Most people who experience gratitude describe a feeling of fullness and richness that is unrelated to any material possessions. They experience a well of goodness that does not run dry. There is enough good to go around for all. They feel as if they were plugged into a source that stills a thirst beyond the physical. Gratitude is an expression in response to an experience of being deeply cared for and held by something larger than oneself. This gratitude goes far beyond a thought of gratefulness that one’s lot is a little lighter to carry than one’s neighbor’s. Gratitude is fearless, it fosters compassion for all living beings and the ability to see life even in the so called inanimate matter.
I do not believe one can fully experience gratitude without being aware of its opposite envy. In Jungian thought gratitude and envy are archetypal forces. They exist outside of our individual lives, but we partake of them. In the case of envy, there is no escaping it. We all are envious to some degree. The problem is that envy lives in the shadows of the unconscious. Whatever is unconscious will be projected out. Our unconscious searches for a suitable object and we just hang our projection on this object like an old hat. Consciousness will trick us then into believing what what we see is “reality”. (Reality becomes more slippery the more we think about it.)
We all know some of these people, may even have been one of them at times, who spew nothing but negativity. Everything needs to be criticized, ridiculed, made small or put down. Envy destroys hopes and dreams. Envy is full of fear. There is never enough of the good. It is anti-life. It poisons the soul.
Envy is even harder to catch when it is directed against oneself. Then it manifests in that, often very rational and “adult” inner voice, that ridicules our desires and will stop us from believing that our dreams are worth pursuing. That you are too young, too old, too fat, lack education, lack money, not healthy enough or it is just plain impossible or unrealistic… I better stop, I made my point, the list could go on forever. Envy constricts and restricts and hardens, it turns the heart into an arid patch.
What to do about envy? Unfortunately there is no miracle cure or pill. But, as with everything else, awareness and acceptance are the first steps. Nothing changes without them. Envy is archetypal. We did not create it. We are only responsible for how we express it. We need to trace our negativity. Who or what is on the receiving end of our sneer? How can we put an image to that inner voice, that judge or saboteur that prevents us from living our life with courage and grit. As we take a stance and stand up to the poison of envy, its opposite, gratitude and trust in goodness, can be released. We don’t own goodness either, but we can take our fill from that cup that never runs empty, regardless of where and who we are in our lives. Gratitude – at last.
The alchemists, and I consider Jung to be one of them, were guided by the belief that in order to fully comprehend a text one needs to follow the Latin dictum of “lege, lege, lege, et relege”. The English translation means,”read, read, read and then read again”. A work of the magnitude of the Red Book most likely needs to be read four times. I have just begun my first reading, it will take time.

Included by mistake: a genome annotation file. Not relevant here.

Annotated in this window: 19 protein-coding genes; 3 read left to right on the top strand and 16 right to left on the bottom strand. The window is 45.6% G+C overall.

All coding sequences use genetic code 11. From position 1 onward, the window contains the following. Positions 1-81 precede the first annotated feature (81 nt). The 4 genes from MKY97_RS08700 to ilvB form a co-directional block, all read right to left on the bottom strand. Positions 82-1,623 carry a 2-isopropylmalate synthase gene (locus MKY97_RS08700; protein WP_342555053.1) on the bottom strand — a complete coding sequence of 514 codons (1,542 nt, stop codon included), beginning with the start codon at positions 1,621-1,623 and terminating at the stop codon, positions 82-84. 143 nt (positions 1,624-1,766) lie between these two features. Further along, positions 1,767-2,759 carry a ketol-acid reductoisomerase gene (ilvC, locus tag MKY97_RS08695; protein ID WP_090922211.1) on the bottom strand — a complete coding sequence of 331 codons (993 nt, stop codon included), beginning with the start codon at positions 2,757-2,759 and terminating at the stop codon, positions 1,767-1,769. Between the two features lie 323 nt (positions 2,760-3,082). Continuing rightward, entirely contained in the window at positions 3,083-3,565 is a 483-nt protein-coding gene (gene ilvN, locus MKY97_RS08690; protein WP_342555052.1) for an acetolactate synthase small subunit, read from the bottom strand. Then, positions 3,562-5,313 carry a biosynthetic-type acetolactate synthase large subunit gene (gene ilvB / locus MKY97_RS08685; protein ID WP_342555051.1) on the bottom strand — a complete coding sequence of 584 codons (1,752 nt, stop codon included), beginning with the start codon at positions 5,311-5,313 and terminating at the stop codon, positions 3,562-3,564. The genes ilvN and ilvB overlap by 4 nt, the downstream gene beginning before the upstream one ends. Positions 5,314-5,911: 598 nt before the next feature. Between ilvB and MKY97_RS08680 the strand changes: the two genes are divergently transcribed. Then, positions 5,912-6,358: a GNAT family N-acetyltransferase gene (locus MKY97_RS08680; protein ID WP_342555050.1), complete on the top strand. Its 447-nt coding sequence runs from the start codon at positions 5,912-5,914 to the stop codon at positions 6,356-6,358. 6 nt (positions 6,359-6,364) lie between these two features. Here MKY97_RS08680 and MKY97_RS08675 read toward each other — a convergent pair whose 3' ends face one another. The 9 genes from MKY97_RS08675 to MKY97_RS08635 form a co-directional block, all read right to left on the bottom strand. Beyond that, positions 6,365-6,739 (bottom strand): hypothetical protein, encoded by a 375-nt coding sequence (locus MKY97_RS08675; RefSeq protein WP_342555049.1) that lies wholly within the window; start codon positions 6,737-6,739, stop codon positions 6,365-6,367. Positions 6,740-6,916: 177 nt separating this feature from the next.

Time is such an interesting concept. From psyche’s point of view there is no such thing as time. Psyche lives in the experience of the eternal moment that includes past and future. The conscious personality, the ego, has difficulties wrapping its head around such an idea. And for good reason, linear ego time is all too real in lived life. Whether we like it or not, we grow older, “time” moves on and one day we will “run out of time”. I often struggle to “make time” for what really feels important. Jung worked diligently and with unwavering focus from about 1913 to 1930 on what was to become the Red Book (RB). That is a long time. He painstakingly devoted seventeen years of his life to a self experiment that became known as his confrontation with the unconscious and ultimately resulted in the RB. He gained all material for his later works, now published as the Collected Works of C.G. Jung, from this confrontation. It was a humbling reminder of the energy, devotion and, yes, time it takes to establish a fruitful relationship to the unconscious. I was reminded of how often I had a dream that felt meaningful. I may have written it down, engaged the images for some time and then moved on. Jung was always very clear on the fact that there is a proportional relationship between the effort, (which I define as the investment of energy, intent and time) one puts towards the unconscious and the fruits this labor can bring forth.
I don’t think I ever felt as clearly as I do now what it is that defines a Jungian. It is not that one has the credentials of being a Jungian analyst, it is not years of Jungian analysis, nor is it the reading of Jung’s writings up and down and four times back and forth. None of that may hurt, but the defining quality will always be the courage and strength to confront the unconscious, this invisible world as it manifests within each one of us. The persistence to bring forth meaning and to follow the path that will form out of it. A truthful Jungian will find the courage to walk his own path, with the highest degree of consciousness possible. Much easier said than done, I know. But this attitude is a Jungian’s North Star, a point of orientation and navigation. I quote Jung from the RB, p. 231 ” Believe me, it is no teaching and instruction I give you. On what basis should I presume to teach you? I give you news of the way of this man, but not of your own way. My path is not your path, therefore I cannot teach you. The way is within us, but not in Gods, nor in teachings, nor in laws. Within us is the way, the truth, and the life”.
The Red Book by C.G. Jung
Edited and Introduced by Sonu Shamdasani
Philemon Series, 2009